Something about freedom of expression: one day there was a TV discussion program featuring high school youth. The topic was the organisation of an upcoming demonstration for Peace. A thoughtful looking boy, perhaps 14 years old, spoke slowly and lengthily and nobody interrupted him. For him, public demonstrations organised from the top had no interest for Poles, and in regimes like the Soviet Union and Poland, the government, anyway, never considered public opinion. I couldn't believe my eyes and ears. Of course he was answered by some "politruk" who wasn't aggressive toward the young speaker and, in any case, convinced nobody. Of course, not everything was so rosy; on the day commemorating Jaruzelski's takeover, there were TV interviews with people from various social spheres. The interviews were openly manipulated. Some of the statements were so abruptly cut off that the sense was twisted to an opposite meaning. I can imagine the faces of some of the poor souls when they heard themselves later. How many friendships and even engagements were broken, how many epithets like "traitor" were thrown? One, whose statement was quoted without cuts was "Prof ... Bradkowski, Party Member." (I don't remember his first name.) He said among other things that: "it can't be required from society that it carry out every government postulate just as it can't be required that the government carries out all of society's postulates." How about this high Party member's open admission that government and society are not exactly on the same side?! ... I experienced many of these surprises. For instance, excellent and entertaining TV programs with ferocious, barely camouflaged political satire. The speakers, the actors, the public, practically winked at each other. At the theatre I saw "8th Day of the Week" by Hlasko, probably impossible to show just a few months before. And all this before Gorbachev's "Glasnost," as I left Poland sometime in January. Even then the young pop singers on TV -- from Bulgaria, Czechoslovakia, East Germany -- seemed mirror images of western pop stars. Perhaps I am not an expert, but from the broadcasts it was hard to realise that these performers grew up under communism.

More about the way propaganda is timidly pushed into the shadows: in newsreels at the cinema showing Jaruzelski's visit to Rome, the reportage starts lyrically in ... Naples. "See Naples and die," the speaker intones grandiloquently, and adds, "But LIVE in Rome." And then they start to show Rome -- leaving Jaruzelski out as long as they can. Monuments, ruins, landscapes, slide by, the buttons on the honour Guards' coats, and finally, very discreetly shown, Jaruzelski descends from the plane. Clearly the producers were afraid of public reaction and sighed with relief when they could show him with the Pope. An encounter between Jaruzelski and the Italian head of State as well as his meeting with the Italian Communist Party leader were rushed through quickly and with no emphasis.

Displayed openly outside the Royal Castle Cathedral in Krakow is a photo of Walesa and the Pope. In St. Stanislaus Church in Warsaw, Father Popieluszko's tomb is heaped with flowers. Solidarity banners cover the fence around the church, though the messages are turned toward the church, not the street.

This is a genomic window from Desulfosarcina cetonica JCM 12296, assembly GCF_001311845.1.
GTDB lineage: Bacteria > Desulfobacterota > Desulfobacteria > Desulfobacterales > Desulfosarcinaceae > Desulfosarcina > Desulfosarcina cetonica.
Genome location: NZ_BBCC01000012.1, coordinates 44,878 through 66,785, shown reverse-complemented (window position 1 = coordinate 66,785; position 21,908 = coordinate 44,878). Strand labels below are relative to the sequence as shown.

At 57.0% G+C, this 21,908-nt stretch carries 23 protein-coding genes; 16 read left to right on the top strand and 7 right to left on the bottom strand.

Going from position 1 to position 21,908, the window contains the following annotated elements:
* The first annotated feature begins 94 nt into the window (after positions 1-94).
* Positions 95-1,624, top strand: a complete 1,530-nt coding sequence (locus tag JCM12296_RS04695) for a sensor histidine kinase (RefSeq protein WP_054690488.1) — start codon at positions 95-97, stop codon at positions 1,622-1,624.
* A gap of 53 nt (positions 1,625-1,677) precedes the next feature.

People on the street and in buses speak freely with strangers. Me, as a visitor, I was more shy about listening than they were about speaking.

Under socialism, as is well known, there is no incentive to work. Wages are skimpy and "equal" no matter what the quality of work. This stagnant and hopeless situation nevertheless has one plus. Just as the lack of profit motive has raised the quality of media, so the above mentioned stagnation raises the quality of social relations. People have more time for meeting each other than in the West. General interests and level of conversation are, for the most part, high. It must be acknowledged that the general cultural level is high in Poland. How many unskilled workers here use words like, for instance 'subconscious'? I was told that because there is no economic future, young people in general remain in school longer, no matter what their chosen profession -- and it is noticeable.

Something about the "parallel economy": capitalism flourishes in Poland -- in the markets. All Poland is trading. When you go to the popular markets like "Janicki," "Skra," etc., from an elevated point you can observe a moving sea of human heads. In the bitterest cold, people stand with all kind of merchandise draped over their clothes, or on the ground at their feet. I wondered how the traders as well as the buyers could find themselves in all this. The lady I was in company with decided to buy a beautiful puppy (It was forbidden to trade in animals at "Skra," but who cared?) As it was below -30C, I put the puppy under my fur jacket. Every minute I was stopped by strangers asking "How much do you want for this puppy?" Warsaw is full of dogs. This passion is part of Polish romanticism and when people have nowhere to invest money they spend it for their pleasure.

As the dollar is very expensive on the black market and almost everybody has someone in the West, the biggest lineups were at "PEWEX." These are the unbelievable outlets for "interior export," a communist invention for getting dollars from the citizen. Here you can buy usually unobtainable goods -- but only for dollars, and nobody asks where they came from. The most ideal situation one can imagine is to make money in the West and spend it in Poland. For the Westerner life is cheap beyond description. Therefore many pensioners of Polish origin return from North America to spend their last years in Poland. For their very modest pension, by our criteria, they live like kings and can be generous to friends and relatives.

The last remark. Nobody bothered about me, though I went as a journalist. I travelled where I wanted, I lived wherever I wanted. I didn't feel any difference between travel in Poland and travel in the West.